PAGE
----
One of the most unique aspects of the anti-ISAG mobilization was the way we interacted with the corporate media. The ISAG Welcoming Committee, an ad-hoc group of local opponents from a variety of groups, avoided the media until several days before the demonstrations, letting dozens of phone and e-mail inquiries from reporters pile up. Local alternative media was prioritized with community radio and the local weeklies. This left the police with very little to go on for their planning, other than some radical rhetoric on our web site that apparently drove them to spend almost a million dollars on security for the ISAG conference. In the week before the protests, the big local story was about what we were going to do, and this led to several articles on why we don't trust the media, what exactly it was that we oppose, and why we had no interest in controlling peoples' tactics or choreographing the marches. In a July 21 St. Paul Pioneer Press article, members of the Welcoming Committee said, "decentralized actions allow protesters to be more creative... We value people's autonomy, and we are not intending to dictate the way people protest." Later in the same article, key reasons for our opposition were summarized: "They say such engineering could damage ecologies, endanger wildlife and create a nightmarish society in which corporations and the government design and create human beings... Protesters are addressing basic problems with modern society such as capitalism, industrialization and the commercialization of life... A lot of us favor much more conservation-oriented solutions that have no profit motives, as opposed to quick-fix, high-tech band-aid solutions that don't really address the root causes of disease, starvation and loss of biodiversity."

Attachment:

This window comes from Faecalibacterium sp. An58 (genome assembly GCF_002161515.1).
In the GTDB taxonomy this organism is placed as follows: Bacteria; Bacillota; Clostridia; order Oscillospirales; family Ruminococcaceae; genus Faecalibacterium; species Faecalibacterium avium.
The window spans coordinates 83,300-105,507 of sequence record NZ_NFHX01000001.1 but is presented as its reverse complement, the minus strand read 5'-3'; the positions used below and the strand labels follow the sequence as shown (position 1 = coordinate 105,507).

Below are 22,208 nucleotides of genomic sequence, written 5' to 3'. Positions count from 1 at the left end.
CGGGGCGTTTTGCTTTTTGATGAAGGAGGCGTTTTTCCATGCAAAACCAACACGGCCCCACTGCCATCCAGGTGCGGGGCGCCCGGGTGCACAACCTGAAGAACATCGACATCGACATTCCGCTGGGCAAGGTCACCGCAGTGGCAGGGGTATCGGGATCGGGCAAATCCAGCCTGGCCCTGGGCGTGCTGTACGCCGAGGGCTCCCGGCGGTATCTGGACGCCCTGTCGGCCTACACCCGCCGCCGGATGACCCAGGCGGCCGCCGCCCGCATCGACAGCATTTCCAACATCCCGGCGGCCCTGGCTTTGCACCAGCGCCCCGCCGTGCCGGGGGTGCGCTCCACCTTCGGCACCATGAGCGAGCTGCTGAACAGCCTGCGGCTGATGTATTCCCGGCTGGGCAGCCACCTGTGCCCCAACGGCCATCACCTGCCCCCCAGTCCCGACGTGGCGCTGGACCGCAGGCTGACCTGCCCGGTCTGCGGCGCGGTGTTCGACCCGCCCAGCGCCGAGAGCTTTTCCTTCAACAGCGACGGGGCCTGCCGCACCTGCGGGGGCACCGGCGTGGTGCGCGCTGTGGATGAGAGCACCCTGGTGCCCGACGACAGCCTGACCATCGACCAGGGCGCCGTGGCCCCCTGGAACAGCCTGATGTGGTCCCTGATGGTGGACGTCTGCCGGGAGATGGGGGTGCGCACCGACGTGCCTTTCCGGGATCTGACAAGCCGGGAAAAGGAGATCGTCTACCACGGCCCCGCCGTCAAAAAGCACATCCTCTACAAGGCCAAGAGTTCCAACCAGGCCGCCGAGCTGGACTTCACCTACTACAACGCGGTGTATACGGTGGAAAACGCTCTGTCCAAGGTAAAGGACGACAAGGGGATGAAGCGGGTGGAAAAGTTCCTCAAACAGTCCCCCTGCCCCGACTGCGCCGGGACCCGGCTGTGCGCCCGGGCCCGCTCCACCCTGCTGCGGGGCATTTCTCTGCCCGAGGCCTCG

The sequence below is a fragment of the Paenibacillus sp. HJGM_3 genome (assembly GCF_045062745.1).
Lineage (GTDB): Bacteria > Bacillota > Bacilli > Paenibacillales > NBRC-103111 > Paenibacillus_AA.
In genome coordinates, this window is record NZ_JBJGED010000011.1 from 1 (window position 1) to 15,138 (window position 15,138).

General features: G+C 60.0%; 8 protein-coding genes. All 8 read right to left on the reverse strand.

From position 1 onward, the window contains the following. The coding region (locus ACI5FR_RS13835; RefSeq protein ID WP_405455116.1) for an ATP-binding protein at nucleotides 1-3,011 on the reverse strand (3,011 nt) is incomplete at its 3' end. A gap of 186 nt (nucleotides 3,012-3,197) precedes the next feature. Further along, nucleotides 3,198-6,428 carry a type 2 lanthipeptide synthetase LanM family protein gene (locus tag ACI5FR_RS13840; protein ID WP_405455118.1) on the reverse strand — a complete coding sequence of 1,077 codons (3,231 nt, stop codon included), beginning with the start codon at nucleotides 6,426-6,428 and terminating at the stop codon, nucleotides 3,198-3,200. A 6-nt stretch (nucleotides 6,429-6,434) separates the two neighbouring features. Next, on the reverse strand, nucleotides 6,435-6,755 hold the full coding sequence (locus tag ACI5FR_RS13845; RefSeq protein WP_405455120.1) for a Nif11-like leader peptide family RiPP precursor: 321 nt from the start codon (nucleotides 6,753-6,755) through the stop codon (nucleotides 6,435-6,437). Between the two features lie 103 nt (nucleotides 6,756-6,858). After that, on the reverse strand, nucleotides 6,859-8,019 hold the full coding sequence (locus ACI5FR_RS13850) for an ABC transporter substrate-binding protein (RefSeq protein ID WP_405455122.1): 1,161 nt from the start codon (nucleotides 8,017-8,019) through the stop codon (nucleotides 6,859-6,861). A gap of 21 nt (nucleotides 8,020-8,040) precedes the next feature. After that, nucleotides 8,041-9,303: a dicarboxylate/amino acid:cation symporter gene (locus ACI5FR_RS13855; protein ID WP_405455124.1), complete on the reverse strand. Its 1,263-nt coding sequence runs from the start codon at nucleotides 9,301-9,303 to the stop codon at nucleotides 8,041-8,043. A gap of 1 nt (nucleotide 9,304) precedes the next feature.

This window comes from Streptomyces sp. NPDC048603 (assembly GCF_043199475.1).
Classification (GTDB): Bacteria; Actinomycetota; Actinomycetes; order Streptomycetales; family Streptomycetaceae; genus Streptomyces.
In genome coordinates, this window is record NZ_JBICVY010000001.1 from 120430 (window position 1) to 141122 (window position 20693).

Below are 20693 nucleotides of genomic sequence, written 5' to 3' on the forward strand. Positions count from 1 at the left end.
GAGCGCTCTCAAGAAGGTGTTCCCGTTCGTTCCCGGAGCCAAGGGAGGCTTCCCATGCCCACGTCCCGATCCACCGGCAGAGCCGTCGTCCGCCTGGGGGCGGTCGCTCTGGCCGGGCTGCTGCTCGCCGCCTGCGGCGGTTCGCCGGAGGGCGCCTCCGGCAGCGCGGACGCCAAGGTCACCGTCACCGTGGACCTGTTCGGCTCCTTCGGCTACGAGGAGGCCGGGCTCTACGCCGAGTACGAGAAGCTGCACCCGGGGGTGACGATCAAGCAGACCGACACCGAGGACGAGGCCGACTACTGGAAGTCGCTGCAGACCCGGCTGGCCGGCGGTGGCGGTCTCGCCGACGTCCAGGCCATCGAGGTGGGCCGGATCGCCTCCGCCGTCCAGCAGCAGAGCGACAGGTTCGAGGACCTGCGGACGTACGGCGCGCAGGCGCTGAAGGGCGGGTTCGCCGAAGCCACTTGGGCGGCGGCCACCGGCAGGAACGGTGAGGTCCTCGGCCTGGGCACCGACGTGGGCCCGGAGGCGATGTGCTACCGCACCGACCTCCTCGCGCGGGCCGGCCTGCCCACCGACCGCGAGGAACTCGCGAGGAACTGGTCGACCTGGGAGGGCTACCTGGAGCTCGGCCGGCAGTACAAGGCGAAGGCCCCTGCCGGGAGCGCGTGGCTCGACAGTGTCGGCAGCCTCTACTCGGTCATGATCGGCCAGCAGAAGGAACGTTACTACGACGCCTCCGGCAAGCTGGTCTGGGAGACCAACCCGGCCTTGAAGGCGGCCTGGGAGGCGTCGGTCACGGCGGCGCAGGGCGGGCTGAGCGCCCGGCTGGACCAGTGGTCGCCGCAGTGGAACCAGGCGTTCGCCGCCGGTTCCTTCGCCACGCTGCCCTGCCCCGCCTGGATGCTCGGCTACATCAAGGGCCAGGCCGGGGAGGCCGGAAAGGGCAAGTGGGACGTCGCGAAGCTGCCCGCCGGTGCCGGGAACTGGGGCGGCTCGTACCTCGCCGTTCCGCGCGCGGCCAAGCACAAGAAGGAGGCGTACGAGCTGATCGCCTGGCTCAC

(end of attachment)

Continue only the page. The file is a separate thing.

What was partly a matter of principle, and partly one of safety and security, proved to generate an intense amount of coverage overall of not only the ecological and ethical issues around genetic engineering, but also the connection between opposition to capitalist exploitation, and the militarization of the city.